The sake-based hard seltzer Ysidro is a pandemic baby, born out of a dream inspired by a Zoom wine tasting, an open air walk allowed by social distancing rules, and that sense of why-the-hell-not that so many felt during Spring 2020’s end-of-days atmosphere. The wine tasting was hosted by Alex Dessouky, who’d just launched his Barrel Down Selections import company, and his Montecito neighbor, Monica Epstein, was one of many “attendees” staring at her computer screen and sipping along.
“The whole thing was very surreal,” she said of that early stay-at-home era. “That night, I had a dream that we were on Zoom and talking about a drink we had started.” She told her husband, Seth Epstein, about the vision, and then they ran into Dessouky while at Miramar Beach that same morning.
“We thought the world could end tomorrow,” recalled Dessouky, “so we figured we’d give it a shot.”
Though none had worked in the ready-to-drink canned beverage category, the trio brought a compelling skill set to the table: Dessouky had worked in wine brand development for two decades; Monica’s background was in lifestyle and fashion, creating items that were sold at major stores like Nordstrom; and Seth is the founder of Los York, a marketing and creative agency that’s run campaigns for Nike, Motorola, and many of the biggest brands in the world. Said Dessouky, “We thought we had all the pieces to the puzzle to try to do something together.”
The first step was market research. “Basically, we tasted a lot of uninspiring things in cans,” said Dessouky. “I wanted to create a product that I’d be happy to pour for friends who are winemakers or importers or work in restaurants. We just wanted the drink to be refreshing, have a bit of complexity, and be balanced in the front, middle, and end.”
Working at kitchen tables, they crafted their own formulas, trying neutral grain spirits, fermented cane sugar, and even bulk wine as potential bases. They all lacked character. Then came a chance encounter with a friend who grew up in Japan and was deep into sake. “That was our spark,” said Dessouky, who appreciated the traditional rice wine’s umami character. “It created the canvas that we started building these Santa Barbara-inspired flavors off of.”
Sake seltzer was also an untapped segment. “From a commercial standpoint, no one else was using sake,” he said of the booming hard seltzer market. “We knew that we could have something special.”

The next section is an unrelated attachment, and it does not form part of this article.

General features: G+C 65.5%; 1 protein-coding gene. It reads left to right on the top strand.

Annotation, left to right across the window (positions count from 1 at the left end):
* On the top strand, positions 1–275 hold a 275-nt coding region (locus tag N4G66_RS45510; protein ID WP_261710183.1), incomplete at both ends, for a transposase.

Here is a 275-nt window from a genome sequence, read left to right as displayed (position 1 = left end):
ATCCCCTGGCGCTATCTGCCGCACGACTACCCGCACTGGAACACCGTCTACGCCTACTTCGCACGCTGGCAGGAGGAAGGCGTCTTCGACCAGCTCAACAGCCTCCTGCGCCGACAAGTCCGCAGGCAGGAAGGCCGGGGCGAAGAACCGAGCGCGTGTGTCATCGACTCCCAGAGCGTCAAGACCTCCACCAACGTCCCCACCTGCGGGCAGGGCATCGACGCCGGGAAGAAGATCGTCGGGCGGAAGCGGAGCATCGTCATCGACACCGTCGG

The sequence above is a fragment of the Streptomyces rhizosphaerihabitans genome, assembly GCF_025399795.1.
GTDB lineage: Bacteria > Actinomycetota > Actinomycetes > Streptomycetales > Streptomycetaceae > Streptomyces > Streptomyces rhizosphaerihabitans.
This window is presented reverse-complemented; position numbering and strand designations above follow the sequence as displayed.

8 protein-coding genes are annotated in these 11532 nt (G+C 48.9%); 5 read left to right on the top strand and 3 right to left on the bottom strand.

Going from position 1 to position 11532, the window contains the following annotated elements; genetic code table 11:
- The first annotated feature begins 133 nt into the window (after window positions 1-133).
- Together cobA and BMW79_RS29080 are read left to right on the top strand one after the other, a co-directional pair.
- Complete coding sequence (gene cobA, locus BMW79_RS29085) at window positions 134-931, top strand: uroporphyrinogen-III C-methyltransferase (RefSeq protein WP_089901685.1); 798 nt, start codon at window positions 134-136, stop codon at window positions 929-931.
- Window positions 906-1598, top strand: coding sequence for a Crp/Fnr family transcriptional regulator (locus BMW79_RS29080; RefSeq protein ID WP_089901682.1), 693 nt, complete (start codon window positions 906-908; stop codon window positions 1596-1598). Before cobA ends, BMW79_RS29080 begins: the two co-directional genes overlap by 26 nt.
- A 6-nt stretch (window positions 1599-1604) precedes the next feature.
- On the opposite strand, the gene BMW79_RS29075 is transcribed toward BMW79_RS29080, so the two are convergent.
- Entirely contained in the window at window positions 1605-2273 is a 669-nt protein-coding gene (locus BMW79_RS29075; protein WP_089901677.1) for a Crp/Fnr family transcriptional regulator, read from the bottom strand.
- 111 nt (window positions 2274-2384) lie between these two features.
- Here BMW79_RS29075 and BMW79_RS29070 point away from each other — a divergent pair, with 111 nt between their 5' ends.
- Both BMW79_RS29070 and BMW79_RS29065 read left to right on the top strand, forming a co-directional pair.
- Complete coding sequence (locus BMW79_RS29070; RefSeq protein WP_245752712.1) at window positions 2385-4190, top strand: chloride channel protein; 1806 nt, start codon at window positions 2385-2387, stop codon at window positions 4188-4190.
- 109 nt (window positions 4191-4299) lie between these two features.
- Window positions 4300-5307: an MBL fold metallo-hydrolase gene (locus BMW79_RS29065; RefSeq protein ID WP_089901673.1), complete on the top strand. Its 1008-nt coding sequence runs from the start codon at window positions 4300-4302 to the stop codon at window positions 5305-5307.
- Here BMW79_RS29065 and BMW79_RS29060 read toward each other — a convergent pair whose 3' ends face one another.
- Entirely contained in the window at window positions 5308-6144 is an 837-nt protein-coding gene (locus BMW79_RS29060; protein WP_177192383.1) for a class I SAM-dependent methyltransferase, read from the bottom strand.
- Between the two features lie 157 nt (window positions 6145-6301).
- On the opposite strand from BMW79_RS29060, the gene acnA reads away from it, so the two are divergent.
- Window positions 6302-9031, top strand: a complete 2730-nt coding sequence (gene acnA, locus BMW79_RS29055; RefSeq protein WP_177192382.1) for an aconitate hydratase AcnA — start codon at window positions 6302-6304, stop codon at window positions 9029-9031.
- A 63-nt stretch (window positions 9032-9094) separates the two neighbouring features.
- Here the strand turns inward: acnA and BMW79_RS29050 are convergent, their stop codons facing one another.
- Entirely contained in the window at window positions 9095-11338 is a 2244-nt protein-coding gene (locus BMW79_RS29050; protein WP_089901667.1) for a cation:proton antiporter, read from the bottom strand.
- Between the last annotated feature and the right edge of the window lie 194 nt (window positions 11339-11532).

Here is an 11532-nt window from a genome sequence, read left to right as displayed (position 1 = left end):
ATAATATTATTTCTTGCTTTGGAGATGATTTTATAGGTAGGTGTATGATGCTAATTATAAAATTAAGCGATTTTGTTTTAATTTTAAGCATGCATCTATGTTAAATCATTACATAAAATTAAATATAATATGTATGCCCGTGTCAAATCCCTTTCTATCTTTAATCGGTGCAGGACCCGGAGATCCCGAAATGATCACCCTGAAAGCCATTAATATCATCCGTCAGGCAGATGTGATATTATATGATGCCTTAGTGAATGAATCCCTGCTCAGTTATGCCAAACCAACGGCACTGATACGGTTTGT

To keep their carbon footprint down, they connected with the oldest sake producer in the United States, using rice sourced from the Sacramento Delta to craft a proprietary Junmai Ginjo sake. For flavor, they quickly settled on a combination of zesty grapefruit — “it was the absolute clear winner,” said Monica of the many fruit trials — and sea salt, which brings body to the midpalate. Explained Dessouky, “We knew we landed on something that speaks to the sun and the mountains and the sea where we live, and has a nice flavor profile to boot.”
They picked the very Santa Barbara name Ysidro, which was a nod to the road where they all live but also to St. Isodore, who, they were happy to discover, is the patron saint of farming. The Epsteins’ branding acumen led to a stylish font and clean design set against a soft pink colorscape, to represent those “pink moment” sunsets. “The can stands out on the shelf,” said Monica. “The surface area isn’t dominated by a lot of information, and it really is quite beautiful.”
With Ventura Spirits handling production, Ysidro was launched in September 2021, only 16 months after they started the project in earnest. Distribution steadily spread from Santa Barbara and the Santa Ynez Valley to Los Angeles, Ojai, and SoCal relaxation zones, like Palm Springs, Joshua Tree, and Big Bear. There’s a monthly subscription option that offers a 10 percent discount, and Santa Barbara orders are still hand-delivered.
The popularity is warranted. In a world of lackluster and often gross hard seltzers, Ysidro tastes like it’s made from real ingredients, which are listed openly on the website, and the flavors truly recall a citrus grove awash in ocean spray. The sake shows itself with just enough warmth, but it’s really a background player, as the bright grapefruit and refreshing effervescence take centerstage. It’s great at the beach, on the golf course, in your backyard, and at restaurants, which are known to spruce up the sip by adding rocks and a twist.
Can we expect more flavors? “When the market demands more product, we’ll be ready to provide it,” said Dessouky.
Are they still the only sake-based seltzer out there? “We are aware of one other, but they are not using Junmai Ginjo,” he explained. “We’ve positioned ourselves as the sole premium sake-based drink out there.”